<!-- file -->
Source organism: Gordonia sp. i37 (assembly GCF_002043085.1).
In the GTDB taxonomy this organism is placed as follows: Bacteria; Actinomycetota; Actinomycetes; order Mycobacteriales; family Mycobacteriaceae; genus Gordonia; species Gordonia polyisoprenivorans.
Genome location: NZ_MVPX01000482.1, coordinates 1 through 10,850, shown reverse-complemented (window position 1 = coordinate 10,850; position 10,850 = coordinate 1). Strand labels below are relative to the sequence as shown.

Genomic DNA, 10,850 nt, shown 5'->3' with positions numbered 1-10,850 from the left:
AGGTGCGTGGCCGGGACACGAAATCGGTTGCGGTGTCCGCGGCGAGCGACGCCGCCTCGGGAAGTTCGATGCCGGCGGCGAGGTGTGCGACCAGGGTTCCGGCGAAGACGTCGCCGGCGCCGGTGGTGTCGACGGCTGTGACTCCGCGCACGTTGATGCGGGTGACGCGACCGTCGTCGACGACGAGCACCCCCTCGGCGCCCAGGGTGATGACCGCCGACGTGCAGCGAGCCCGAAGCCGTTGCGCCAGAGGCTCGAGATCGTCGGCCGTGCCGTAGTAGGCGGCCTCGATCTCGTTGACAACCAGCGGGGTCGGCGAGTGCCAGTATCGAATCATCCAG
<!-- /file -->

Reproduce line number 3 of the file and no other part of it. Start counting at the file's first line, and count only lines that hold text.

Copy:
Genome location: NZ_MVPX01000482.1, coordinates 1 through 10,850, shown reverse-complemented (window position 1 = coordinate 10,850; position 10,850 = coordinate 1). Strand labels below are relative to the sequence as shown.